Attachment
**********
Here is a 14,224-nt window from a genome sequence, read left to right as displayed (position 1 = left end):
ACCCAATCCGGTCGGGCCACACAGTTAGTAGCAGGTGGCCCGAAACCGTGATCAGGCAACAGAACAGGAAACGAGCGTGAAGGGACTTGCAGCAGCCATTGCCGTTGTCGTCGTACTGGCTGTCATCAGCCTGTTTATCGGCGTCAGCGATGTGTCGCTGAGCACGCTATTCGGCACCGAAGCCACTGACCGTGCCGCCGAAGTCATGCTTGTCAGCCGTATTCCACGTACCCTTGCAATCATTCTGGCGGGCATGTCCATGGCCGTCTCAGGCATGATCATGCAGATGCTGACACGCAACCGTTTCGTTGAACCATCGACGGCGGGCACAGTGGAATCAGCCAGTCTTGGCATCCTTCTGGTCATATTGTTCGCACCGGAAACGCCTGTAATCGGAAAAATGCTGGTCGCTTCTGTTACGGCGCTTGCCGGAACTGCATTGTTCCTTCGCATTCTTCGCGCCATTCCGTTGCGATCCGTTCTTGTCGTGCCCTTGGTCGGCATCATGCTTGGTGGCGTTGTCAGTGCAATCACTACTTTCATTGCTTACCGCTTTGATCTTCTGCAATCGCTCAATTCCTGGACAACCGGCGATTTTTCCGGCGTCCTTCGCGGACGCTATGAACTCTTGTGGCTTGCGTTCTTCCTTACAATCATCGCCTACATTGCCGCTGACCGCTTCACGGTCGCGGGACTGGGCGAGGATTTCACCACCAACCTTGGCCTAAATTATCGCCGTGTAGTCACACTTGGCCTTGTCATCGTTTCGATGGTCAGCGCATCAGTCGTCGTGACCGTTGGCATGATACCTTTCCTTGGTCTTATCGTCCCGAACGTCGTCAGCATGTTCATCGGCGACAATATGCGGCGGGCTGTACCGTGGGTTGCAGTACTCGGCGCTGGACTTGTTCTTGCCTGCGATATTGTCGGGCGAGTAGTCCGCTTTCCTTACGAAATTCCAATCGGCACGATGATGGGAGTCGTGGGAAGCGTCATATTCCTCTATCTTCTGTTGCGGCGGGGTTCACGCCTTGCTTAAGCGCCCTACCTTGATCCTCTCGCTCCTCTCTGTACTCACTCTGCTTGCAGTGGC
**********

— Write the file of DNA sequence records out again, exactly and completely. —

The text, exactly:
Here is a 14,224-nt window from a genome sequence, read left to right as displayed (position 1 = left end):
ACCCAATCCGGTCGGGCCACACAGTTAGTAGCAGGTGGCCCGAAACCGTGATCAGGCAACAGAACAGGAAACGAGCGTGAAGGGACTTGCAGCAGCCATTGCCGTTGTCGTCGTACTGGCTGTCATCAGCCTGTTTATCGGCGTCAGCGATGTGTCGCTGAGCACGCTATTCGGCACCGAAGCCACTGACCGTGCCGCCGAAGTCATGCTTGTCAGCCGTATTCCACGTACCCTTGCAATCATTCTGGCGGGCATGTCCATGGCCGTCTCAGGCATGATCATGCAGATGCTGACACGCAACCGTTTCGTTGAACCATCGACGGCGGGCACAGTGGAATCAGCCAGTCTTGGCATCCTTCTGGTCATATTGTTCGCACCGGAAACGCCTGTAATCGGAAAAATGCTGGTCGCTTCTGTTACGGCGCTTGCCGGAACTGCATTGTTCCTTCGCATTCTTCGCGCCATTCCGTTGCGATCCGTTCTTGTCGTGCCCTTGGTCGGCATCATGCTTGGTGGCGTTGTCAGTGCAATCACTACTTTCATTGCTTACCGCTTTGATCTTCTGCAATCGCTCAATTCCTGGACAACCGGCGATTTTTCCGGCGTCCTTCGCGGACGCTATGAACTCTTGTGGCTTGCGTTCTTCCTTACAATCATCGCCTACATTGCCGCTGACCGCTTCACGGTCGCGGGACTGGGCGAGGATTTCACCACCAACCTTGGCCTAAATTATCGCCGTGTAGTCACACTTGGCCTTGTCATCGTTTCGATGGTCAGCGCATCAGTCGTCGTGACCGTTGGCATGATACCTTTCCTTGGTCTTATCGTCCCGAACGTCGTCAGCATGTTCATCGGCGACAATATGCGGCGGGCTGTACCGTGGGTTGCAGTACTCGGCGCTGGACTTGTTCTTGCCTGCGATATTGTCGGGCGAGTAGTCCGCTTTCCTTACGAAATTCCAATCGGCACGATGATGGGAGTCGTGGGAAGCGTCATATTCCTCTATCTTCTGTTGCGGCGGGGTTCACGCCTTGCTTAAGCGCCCTACCTTGATCCTCTCGCTCCTCTCTGTACTCACTCTGCTTGCAGTGGC